US boutique hotels expected to outperform traditional hotel product

Eloise Hanson Eloise Hanson Uploaded 09 March 2020

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US: The Boutique Hotel Report, commissioned by The Highland Group in partnership with STR, reveals that boutiques achieve much higher occupancy and average rates than its US counterparts.

The report classifies independent boutique, lifestyle, and soft brand collection hotels by the following definitions:

  • Independent boutique hotels are uniquely branded or part of smaller collections with a distinctive design and character.
  • Lifestyle hotels are affiliated with large franchises and, although they have some boutique characteristics, adhere to tightly defined product standards. 
  • Soft brand collections also offer operators the benefit of franchise affiliation. Hotels in the soft brand collection segment are unique in operation, design and experience while benefitting from the marquis of their own name, rather than the parent hotel brand. 

Overall, the boutique hotel segment generated $22 billion in room revenue in 2019, achieving occupancies within a range of 74 to 79 per cent.

Of the three groups, lifestyle hotels represent a 13 per cent increase in rooms from 2018 totalling 75,211, followed by soft brand collections at 67,517 rooms and topped by independent boutiques at 107,960 rooms.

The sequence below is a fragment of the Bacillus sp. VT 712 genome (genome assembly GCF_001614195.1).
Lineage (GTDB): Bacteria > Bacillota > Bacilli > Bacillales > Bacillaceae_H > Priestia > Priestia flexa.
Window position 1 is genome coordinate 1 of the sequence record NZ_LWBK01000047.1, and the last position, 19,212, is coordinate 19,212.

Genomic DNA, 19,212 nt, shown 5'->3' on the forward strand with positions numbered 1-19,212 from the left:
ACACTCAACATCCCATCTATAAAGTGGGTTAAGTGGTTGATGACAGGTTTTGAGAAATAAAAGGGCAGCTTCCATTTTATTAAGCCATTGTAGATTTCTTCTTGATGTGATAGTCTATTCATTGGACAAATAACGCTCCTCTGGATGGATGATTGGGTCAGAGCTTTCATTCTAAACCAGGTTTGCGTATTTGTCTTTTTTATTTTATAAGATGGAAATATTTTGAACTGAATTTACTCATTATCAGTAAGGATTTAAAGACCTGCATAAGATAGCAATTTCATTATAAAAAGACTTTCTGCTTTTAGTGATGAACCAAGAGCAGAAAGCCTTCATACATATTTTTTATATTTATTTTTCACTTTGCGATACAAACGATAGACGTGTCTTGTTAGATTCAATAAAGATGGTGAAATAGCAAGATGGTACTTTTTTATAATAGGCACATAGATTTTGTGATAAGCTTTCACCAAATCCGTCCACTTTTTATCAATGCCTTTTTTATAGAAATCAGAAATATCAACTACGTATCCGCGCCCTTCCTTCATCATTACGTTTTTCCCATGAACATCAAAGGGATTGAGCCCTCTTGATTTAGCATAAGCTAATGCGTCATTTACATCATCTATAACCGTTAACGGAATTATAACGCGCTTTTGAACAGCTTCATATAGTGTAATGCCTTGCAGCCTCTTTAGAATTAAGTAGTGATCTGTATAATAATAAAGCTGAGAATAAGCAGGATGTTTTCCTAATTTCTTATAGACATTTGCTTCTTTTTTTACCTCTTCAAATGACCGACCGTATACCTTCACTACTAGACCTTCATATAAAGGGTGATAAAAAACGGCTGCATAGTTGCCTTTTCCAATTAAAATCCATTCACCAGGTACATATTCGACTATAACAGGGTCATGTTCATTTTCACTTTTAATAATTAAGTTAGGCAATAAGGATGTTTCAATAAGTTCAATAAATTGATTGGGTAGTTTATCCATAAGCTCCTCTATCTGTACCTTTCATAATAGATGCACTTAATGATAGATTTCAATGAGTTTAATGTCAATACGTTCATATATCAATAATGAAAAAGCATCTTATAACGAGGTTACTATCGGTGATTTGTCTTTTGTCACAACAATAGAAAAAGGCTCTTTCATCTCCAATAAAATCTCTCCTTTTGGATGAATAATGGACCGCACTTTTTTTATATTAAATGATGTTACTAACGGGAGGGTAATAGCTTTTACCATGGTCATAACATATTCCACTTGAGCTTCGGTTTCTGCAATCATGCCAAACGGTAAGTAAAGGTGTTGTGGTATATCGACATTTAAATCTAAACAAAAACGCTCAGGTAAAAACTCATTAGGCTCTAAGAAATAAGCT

From 2000, however, lifestyle hotels and soft brand collections are two of the hotel industry’s fastest growing segments, increasing rooms by 14 per cent and 21 per cent respectively. 

“Major franchise companies recognise the strong performance of this lodging type and continue to debut new lifestyle hotel and soft brand collections at differing price points,” said Kim Bardoul, partner at The Highland Group. 

The average room size for hotels within the lifestyle segment is 151, and the average rate increased above inflation at a compound annual average of 4.2 per cent from 2013. Currently, Aloft and Kimpton hotels have the largest share of lifestyle inventory in the US.

For soft brand collections, average rate increased annually at 3.8 per cent, peaking in 2019 at $231 - higher than all US hotels upper upscale class of $189. The average room count for this sample is 156. Autograph, Curio and Ascend hold the largest share of hotel inventory. 

The independent boutique hotel segment is building off a longer history and a larger bae of inventory than the other two categories, so supply growth is overall slower. Its 6.2 per cent annual average increase is well above the 1.2 per cent average for the US hotel industry. The average room count for this group is 113, and the average rate has grown annually at two per cent.

The report states that national hotel trends of declining revPAR growth and room supply increases over the near term should impact all hotel types to varying degrees. Although in some cases, revPAR for the boutique segment has begun to decline, the report concludes that boutique hotels are expected to continue to outperform the traditional US product.

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